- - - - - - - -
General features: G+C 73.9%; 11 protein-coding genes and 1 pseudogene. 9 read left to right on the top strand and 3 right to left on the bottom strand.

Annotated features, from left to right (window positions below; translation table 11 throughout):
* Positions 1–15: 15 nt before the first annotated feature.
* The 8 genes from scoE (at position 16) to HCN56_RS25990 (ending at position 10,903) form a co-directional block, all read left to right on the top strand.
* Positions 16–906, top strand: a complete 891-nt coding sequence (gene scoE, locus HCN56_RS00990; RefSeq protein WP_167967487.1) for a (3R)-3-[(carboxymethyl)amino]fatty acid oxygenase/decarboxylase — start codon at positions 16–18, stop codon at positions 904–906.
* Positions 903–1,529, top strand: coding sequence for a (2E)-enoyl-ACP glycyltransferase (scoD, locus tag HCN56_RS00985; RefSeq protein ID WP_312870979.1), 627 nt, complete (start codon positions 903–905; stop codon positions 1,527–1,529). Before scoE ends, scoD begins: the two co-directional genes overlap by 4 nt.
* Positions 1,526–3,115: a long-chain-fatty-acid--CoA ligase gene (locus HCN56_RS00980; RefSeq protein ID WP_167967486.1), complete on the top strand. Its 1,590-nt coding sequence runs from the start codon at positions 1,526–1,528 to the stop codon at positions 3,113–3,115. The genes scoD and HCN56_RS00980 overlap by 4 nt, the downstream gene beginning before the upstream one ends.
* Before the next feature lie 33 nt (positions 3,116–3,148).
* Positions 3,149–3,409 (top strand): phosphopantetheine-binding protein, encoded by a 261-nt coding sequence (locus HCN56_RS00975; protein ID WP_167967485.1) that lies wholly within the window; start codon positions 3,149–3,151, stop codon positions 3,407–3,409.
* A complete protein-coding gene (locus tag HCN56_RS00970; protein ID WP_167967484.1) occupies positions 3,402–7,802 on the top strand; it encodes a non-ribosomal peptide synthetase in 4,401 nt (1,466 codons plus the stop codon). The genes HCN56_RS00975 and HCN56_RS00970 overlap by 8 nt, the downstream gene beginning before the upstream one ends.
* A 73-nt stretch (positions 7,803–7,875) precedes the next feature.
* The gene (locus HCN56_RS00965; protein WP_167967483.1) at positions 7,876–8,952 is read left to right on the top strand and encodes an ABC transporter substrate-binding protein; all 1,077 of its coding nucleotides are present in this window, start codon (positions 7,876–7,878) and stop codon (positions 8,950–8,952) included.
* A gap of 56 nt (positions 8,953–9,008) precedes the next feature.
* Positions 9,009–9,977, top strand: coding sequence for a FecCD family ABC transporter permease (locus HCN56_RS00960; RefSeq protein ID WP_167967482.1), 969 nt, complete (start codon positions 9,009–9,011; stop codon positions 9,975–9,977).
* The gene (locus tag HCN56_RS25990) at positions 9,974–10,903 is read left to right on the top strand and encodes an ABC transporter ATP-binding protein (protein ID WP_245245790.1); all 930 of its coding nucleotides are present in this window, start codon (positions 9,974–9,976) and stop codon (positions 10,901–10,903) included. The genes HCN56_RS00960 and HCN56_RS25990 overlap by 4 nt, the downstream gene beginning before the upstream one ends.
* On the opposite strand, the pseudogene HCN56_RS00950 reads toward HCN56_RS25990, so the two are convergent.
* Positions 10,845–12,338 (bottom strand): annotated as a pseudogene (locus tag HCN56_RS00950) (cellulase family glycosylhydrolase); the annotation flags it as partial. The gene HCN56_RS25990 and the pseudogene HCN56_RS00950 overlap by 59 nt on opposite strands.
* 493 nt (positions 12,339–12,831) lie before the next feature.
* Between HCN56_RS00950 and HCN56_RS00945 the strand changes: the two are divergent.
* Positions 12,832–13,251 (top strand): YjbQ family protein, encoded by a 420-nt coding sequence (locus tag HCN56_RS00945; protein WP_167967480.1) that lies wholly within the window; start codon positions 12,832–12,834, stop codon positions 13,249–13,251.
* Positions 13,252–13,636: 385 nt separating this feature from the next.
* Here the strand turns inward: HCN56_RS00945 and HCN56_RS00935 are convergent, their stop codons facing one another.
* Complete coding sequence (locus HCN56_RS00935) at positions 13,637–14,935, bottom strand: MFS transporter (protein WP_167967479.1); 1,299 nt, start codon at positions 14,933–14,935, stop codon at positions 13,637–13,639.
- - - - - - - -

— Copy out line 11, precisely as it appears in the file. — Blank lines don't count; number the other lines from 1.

* A 73-nt stretch (positions 7,803–7,875) precedes the next feature.